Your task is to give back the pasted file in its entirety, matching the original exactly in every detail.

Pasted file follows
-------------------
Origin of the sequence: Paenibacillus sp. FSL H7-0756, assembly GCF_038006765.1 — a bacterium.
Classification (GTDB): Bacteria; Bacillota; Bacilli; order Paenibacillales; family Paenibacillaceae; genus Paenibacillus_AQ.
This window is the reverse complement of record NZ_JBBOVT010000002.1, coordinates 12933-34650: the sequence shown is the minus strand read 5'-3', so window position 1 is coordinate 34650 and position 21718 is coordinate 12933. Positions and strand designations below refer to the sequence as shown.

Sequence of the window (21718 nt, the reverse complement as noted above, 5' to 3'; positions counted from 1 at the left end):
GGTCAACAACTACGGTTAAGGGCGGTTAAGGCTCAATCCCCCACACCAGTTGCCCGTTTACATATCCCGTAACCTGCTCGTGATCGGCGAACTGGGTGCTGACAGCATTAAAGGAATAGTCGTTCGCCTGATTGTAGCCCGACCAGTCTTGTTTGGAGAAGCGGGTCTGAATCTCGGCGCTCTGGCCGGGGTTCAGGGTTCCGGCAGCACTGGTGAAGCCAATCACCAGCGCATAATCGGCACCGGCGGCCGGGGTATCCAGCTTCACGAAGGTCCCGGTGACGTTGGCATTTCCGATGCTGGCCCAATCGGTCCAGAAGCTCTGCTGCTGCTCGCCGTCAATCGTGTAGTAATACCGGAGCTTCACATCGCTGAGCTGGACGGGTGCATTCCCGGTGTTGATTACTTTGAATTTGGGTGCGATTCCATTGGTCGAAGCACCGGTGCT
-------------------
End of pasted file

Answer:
Origin of the sequence: Paenibacillus sp. FSL H7-0756, assembly GCF_038006765.1 — a bacterium.
Classification (GTDB): Bacteria; Bacillota; Bacilli; order Paenibacillales; family Paenibacillaceae; genus Paenibacillus_AQ.
This window is the reverse complement of record NZ_JBBOVT010000002.1, coordinates 12933-34650: the sequence shown is the minus strand read 5'-3', so window position 1 is coordinate 34650 and position 21718 is coordinate 12933. Positions and strand designations below refer to the sequence as shown.

Sequence of the window (21718 nt, the reverse complement as noted above, 5' to 3'; positions counted from 1 at the left end):
GGTCAACAACTACGGTTAAGGGCGGTTAAGGCTCAATCCCCCACACCAGTTGCCCGTTTACATATCCCGTAACCTGCTCGTGATCGGCGAACTGGGTGCTGACAGCATTAAAGGAATAGTCGTTCGCCTGATTGTAGCCCGACCAGTCTTGTTTGGAGAAGCGGGTCTGAATCTCGGCGCTCTGGCCGGGGTTCAGGGTTCCGGCAGCACTGGTGAAGCCAATCACCAGCGCATAATCGGCACCGGCGGCCGGGGTATCCAGCTTCACGAAGGTCCCGGTGACGTTGGCATTTCCGATGCTGGCCCAATCGGTCCAGAAGCTCTGCTGCTGCTCGCCGTCAATCGTGTAGTAATACCGGAGCTTCACATCGCTGAGCTGGACGGGTGCATTCCCGGTGTTGATTACTTTGAATTTGGGTGCGATTCCATTGGTCGAAGCACCGGTGCT